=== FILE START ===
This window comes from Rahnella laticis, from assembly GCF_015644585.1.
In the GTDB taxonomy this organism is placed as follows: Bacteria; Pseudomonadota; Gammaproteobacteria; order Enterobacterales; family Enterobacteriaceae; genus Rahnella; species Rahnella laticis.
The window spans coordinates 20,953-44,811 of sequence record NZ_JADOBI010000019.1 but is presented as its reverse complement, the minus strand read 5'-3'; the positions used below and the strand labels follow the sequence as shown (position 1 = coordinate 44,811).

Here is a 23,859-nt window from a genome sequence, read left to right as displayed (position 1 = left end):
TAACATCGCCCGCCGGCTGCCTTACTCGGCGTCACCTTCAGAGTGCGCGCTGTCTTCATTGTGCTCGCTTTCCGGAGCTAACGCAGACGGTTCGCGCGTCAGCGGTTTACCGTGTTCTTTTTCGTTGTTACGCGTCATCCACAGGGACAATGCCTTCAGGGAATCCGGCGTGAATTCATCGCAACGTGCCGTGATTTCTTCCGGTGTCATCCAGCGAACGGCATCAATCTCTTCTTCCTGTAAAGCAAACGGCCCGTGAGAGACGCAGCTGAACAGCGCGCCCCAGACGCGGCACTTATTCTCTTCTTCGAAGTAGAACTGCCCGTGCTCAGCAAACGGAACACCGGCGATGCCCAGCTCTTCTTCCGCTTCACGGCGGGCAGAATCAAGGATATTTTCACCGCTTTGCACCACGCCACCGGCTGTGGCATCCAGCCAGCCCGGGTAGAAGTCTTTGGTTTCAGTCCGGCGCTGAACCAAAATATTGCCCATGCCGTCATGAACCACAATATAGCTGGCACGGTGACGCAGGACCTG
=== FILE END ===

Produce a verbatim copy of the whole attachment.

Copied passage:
This window comes from Rahnella laticis, from assembly GCF_015644585.1.
In the GTDB taxonomy this organism is placed as follows: Bacteria; Pseudomonadota; Gammaproteobacteria; order Enterobacterales; family Enterobacteriaceae; genus Rahnella; species Rahnella laticis.
The window spans coordinates 20,953-44,811 of sequence record NZ_JADOBI010000019.1 but is presented as its reverse complement, the minus strand read 5'-3'; the positions used below and the strand labels follow the sequence as shown (position 1 = coordinate 44,811).

Here is a 23,859-nt window from a genome sequence, read left to right as displayed (position 1 = left end):
TAACATCGCCCGCCGGCTGCCTTACTCGGCGTCACCTTCAGAGTGCGCGCTGTCTTCATTGTGCTCGCTTTCCGGAGCTAACGCAGACGGTTCGCGCGTCAGCGGTTTACCGTGTTCTTTTTCGTTGTTACGCGTCATCCACAGGGACAATGCCTTCAGGGAATCCGGCGTGAATTCATCGCAACGTGCCGTGATTTCTTCCGGTGTCATCCAGCGAACGGCATCAATCTCTTCTTCCTGTAAAGCAAACGGCCCGTGAGAGACGCAGCTGAACAGCGCGCCCCAGACGCGGCACTTATTCTCTTCTTCGAAGTAGAACTGCCCGTGCTCAGCAAACGGAACACCGGCGATGCCCAGCTCTTCTTCCGCTTCACGGCGGGCAGAATCAAGGATATTTTCACCGCTTTGCACCACGCCACCGGCTGTGGCATCCAGCCAGCCCGGGTAGAAGTCTTTGGTTTCAGTCCGGCGCTGAACCAAAATATTGCCCATGCCGTCATGAACCACAATATAGCTGGCACGGTGACGCAGGACCTG